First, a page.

(The following excerpt from Praising Kids For Unimpressive Accomplishments by Jessica Grogan, Ph.D., recently appeared on psychologytoday.com. To view it in its entirety click on there link below.)
Last weekend my friend’s 4-year-old yelled repeatedly, “Mom! Mom! Watch this!” until she got her mom’s attention. Then she jumped one foot down from a step on the playscape. In the wake of such an unimpressive feat, I couldn’t help but recall the current buzz about praise and narcissism.
“Do you ever tell your kids you’re not impressed when they do unimpressive things?” I asked her.
My friend, who’s a teacher and thus hip to the praise-for-ability-versus-praise-for-hard-work debate, explained, “Sometimes I say ‘I saw you do that’ or ‘You did that’ without exclamation.”
I thought that was a smart response, attuned to the wisdom of play therapists who are successful in large part because they validate children, let them know they’re seen, and acknowledge what they’re trying to communicate. Also, like that of a play therapist, her response was nonjudgmental and nonevaluative, because even positive evaluations carry sometimes-intrusive emotional weight and expectation.
Clearly influenced by the research and theory about excessive praise, I have, at times, taken it one step farther. I’ve told my now 7-year-old that something she did wasn’t exceptional, but assured her that she had strengths in other areas. My hope has been that she’d make accurate self-evaluations rather than inflated ones, and that I could deliver praise when she’d really earned it, making it more meaningful.
My concern with overvaluing my children doesn’t actually stem from a fear of creating narcissists. In fact that term has been bandied around so much in the recent news that I’m unsure what people even mean by it. One of the researchers in the recent study on praise and narcissism himself claims that “people with high self-esteem think they’re as good as others, whereas narcissists think they’re better than others (Reuters, 2015).” From a clinical perspective, thinking you’re better than others is hardly the definition of narcissism. It’s the definition of self-centeredness. But no matter the word choice, we can agree that we don’t want our kids to remain egocentric past the time when it’s developmentally appropriate, nor do we want them to be selfish.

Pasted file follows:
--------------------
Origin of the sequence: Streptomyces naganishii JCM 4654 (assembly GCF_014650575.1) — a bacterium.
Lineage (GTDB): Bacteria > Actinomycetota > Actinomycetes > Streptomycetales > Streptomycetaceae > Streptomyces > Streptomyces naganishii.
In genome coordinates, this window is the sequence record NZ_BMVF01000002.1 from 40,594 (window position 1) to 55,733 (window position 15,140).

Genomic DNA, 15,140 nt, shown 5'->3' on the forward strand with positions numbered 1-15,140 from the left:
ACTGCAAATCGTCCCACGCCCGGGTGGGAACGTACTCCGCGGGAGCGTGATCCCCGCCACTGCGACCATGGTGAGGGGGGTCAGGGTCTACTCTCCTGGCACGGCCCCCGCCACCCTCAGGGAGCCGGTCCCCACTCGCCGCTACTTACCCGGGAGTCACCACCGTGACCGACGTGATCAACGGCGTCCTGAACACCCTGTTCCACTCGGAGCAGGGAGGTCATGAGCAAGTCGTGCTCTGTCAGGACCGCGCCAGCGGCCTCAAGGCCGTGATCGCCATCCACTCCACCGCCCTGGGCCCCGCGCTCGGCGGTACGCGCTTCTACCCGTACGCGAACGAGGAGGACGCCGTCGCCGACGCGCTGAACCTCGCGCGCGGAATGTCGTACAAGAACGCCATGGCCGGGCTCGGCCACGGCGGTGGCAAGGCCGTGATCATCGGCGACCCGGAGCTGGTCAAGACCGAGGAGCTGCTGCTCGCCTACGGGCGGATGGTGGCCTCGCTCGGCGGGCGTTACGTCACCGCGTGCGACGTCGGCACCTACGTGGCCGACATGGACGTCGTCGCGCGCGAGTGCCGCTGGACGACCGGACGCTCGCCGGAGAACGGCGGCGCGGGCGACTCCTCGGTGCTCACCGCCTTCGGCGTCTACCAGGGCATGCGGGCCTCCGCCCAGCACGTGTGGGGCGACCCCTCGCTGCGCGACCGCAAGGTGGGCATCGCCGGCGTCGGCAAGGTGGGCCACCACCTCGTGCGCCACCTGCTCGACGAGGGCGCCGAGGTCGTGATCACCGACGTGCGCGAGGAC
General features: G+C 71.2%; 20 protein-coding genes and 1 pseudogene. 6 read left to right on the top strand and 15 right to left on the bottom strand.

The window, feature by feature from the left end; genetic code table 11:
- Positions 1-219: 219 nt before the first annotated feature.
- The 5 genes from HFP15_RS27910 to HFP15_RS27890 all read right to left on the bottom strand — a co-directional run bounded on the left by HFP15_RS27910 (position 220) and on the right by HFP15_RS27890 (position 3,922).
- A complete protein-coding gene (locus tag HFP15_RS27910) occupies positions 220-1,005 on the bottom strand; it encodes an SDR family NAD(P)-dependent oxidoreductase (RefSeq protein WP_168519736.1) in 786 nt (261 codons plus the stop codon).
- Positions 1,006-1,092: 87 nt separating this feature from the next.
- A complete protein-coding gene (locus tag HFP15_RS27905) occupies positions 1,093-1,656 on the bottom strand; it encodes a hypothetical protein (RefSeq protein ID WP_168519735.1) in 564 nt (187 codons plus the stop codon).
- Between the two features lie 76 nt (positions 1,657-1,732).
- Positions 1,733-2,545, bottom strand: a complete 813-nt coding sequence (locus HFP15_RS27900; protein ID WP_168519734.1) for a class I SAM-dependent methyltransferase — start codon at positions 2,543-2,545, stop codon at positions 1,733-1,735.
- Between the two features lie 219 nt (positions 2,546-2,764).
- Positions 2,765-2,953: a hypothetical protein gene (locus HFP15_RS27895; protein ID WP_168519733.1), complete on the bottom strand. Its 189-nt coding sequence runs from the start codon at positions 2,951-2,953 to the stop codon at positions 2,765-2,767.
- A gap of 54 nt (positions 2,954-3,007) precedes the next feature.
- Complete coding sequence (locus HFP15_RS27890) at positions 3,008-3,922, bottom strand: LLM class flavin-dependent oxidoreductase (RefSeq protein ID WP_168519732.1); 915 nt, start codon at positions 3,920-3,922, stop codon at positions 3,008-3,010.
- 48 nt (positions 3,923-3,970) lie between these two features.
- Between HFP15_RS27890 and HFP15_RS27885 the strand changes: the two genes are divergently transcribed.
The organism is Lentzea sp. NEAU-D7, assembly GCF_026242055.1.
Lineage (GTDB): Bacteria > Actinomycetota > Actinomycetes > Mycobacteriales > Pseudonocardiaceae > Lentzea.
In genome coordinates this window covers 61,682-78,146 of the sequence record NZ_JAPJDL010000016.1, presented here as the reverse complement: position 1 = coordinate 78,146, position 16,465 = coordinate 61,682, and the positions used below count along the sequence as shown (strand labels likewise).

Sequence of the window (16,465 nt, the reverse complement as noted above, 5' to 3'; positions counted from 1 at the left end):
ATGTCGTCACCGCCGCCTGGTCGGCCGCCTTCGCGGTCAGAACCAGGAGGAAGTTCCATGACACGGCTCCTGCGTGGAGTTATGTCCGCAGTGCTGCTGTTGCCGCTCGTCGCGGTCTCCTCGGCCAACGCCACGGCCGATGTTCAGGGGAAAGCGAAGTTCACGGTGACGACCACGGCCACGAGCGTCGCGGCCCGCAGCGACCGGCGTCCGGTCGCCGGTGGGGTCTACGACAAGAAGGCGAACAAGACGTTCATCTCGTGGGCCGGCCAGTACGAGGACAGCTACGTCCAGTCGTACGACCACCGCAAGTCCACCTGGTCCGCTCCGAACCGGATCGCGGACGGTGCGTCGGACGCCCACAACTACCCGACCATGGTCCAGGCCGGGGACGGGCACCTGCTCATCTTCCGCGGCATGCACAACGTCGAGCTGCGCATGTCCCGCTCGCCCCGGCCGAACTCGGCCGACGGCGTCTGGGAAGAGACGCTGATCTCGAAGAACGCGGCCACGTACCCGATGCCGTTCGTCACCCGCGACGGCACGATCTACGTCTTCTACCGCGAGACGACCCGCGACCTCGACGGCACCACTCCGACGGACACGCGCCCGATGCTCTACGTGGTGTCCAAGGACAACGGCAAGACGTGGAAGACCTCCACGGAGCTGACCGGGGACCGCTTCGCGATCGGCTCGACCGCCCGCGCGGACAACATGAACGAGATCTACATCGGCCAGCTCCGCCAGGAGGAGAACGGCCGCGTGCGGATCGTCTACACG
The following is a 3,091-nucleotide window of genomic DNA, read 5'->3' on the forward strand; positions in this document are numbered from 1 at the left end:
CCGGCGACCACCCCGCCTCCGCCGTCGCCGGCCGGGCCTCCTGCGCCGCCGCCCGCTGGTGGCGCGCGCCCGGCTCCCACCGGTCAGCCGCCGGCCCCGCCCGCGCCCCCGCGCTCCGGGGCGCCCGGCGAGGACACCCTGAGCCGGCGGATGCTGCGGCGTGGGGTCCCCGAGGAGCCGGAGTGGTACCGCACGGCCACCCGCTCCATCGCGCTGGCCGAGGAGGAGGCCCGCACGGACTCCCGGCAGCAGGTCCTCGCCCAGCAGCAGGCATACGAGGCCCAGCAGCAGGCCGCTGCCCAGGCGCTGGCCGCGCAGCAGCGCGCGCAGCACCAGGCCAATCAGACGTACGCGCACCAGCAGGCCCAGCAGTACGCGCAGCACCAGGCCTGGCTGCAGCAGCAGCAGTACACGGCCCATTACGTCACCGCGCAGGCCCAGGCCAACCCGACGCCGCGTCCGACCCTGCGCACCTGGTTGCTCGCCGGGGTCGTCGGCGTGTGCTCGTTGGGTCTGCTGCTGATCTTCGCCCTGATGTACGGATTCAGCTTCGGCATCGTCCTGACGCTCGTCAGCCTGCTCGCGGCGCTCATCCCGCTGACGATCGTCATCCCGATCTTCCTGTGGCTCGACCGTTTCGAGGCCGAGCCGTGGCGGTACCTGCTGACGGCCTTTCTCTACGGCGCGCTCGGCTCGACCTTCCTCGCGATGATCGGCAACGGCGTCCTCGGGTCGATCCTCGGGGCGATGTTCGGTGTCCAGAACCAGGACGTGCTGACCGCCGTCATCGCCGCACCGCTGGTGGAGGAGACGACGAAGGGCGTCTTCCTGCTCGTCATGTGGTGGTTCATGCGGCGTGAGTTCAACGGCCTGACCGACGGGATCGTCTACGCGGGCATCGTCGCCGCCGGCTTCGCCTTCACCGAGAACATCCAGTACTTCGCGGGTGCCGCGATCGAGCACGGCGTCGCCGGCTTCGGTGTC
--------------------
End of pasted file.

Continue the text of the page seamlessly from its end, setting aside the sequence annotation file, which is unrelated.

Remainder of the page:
Still, I’m not too concerned that overvaluing my daughter’s playground stunts or grades on worksheets will result in self-centeredness. There are other parental behaviors and qualities that mitigate this outcome. Brummelman, Thomaes, Nelemans, de Castro, Overbeek & Bushman (2015) also suggest that parental warmth correlates with children’s high self-esteem. Attunement and respect operate in similar ways. At their core, care for others and self-sacrifice are values that can be taught and modeled.
The reason I worry at all about protecting my children from excessive praise is that an overestimation of self-worth could get in the way of striving to be a better self. Various studies suggest that excessive praise of innate abilities (things kids didn’t really have to work at) could make them underachieve and feel less satisfied with their work. A meta-analysis of six studies found that praise for hard work improved achievement motivation, whereas praise for intelligence decreased task persistence, task enjoyment, and task performance (Mueller & Dweck, 1998). The conclusion of these and other studies seems to be that if we overvalue things that come naturally (including innate intelligence), hard work and striving may seem unnecessary.
There’s value in being at a deficit and facing a challenge. And there’s value lost if success is a foregone conclusion.